On Wednesday, the House of Representatives approved Democrats’ supplemental education budget bill. As is the case with other omnibus bills, this legislative package was loaded with over a billion dollars in new spending and dozens of controversial policy provisions.
I was a “no” vote on the bill.
After more than a year of school closures, House Democrats did nothing in the education bill to make up for lost classroom time or to improve student learning. Instead, it is filled with dozens of mandates that impact public, nonpublic, and home schooling. Each of these mandates concentrates more power with bureaucrats at the expense of parental involvement in the educational experience of their students.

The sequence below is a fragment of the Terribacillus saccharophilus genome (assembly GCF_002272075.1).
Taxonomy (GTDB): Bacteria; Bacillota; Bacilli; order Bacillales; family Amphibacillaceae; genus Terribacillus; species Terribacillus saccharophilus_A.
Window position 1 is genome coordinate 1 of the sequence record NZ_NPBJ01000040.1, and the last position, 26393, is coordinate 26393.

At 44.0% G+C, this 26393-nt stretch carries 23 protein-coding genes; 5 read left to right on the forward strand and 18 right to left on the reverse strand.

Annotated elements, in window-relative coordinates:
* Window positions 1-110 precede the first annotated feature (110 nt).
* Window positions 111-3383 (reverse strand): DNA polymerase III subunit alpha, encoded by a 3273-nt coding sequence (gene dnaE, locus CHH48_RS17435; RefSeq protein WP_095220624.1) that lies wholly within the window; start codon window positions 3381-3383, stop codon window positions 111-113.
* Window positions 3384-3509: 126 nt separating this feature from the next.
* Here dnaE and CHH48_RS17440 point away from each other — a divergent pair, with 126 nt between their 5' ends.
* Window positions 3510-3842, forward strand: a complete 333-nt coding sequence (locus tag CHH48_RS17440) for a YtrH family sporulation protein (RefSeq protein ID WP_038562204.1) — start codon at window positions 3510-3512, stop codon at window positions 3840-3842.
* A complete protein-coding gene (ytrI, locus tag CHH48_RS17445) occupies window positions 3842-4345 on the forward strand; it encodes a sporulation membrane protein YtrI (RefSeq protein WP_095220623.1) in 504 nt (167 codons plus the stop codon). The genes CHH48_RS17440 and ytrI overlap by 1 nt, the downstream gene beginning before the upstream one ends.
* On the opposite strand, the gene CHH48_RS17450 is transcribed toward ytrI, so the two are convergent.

The funding components of the bills are focused almost exclusively on Minneapolis and St. Paul with their school districts receiving a $1,400 per-pupil increase while schools in rural Minnesota would be getting $775 per-pupil.
I am also concerned about mandated classroom instruction in elementary and secondary schools that would require students to analyze power, race, class, and gender and how those factors impact issues like climate, health, food, housing, education, and policy in Minnesota.
Students are struggling academically, and test scores have been stagnant. We should be focusing on reading, math, and science instead of a controversial and politically charged curriculum.
In total, this is a bad bill for Minnesota students, and I was an easy “no” vote. The Senate and House will now hash out the differences in their respective education bills in the weeks ahead and I am hopeful that most of the egregious policies will be stripped from the final agreements and will not become law.
Please do not hesitate to reach out to me to share your thoughts, questions, and concerns as it relates to state government. I can be reached at 651-296-4229 or via email at email@example.com.
Have a great day,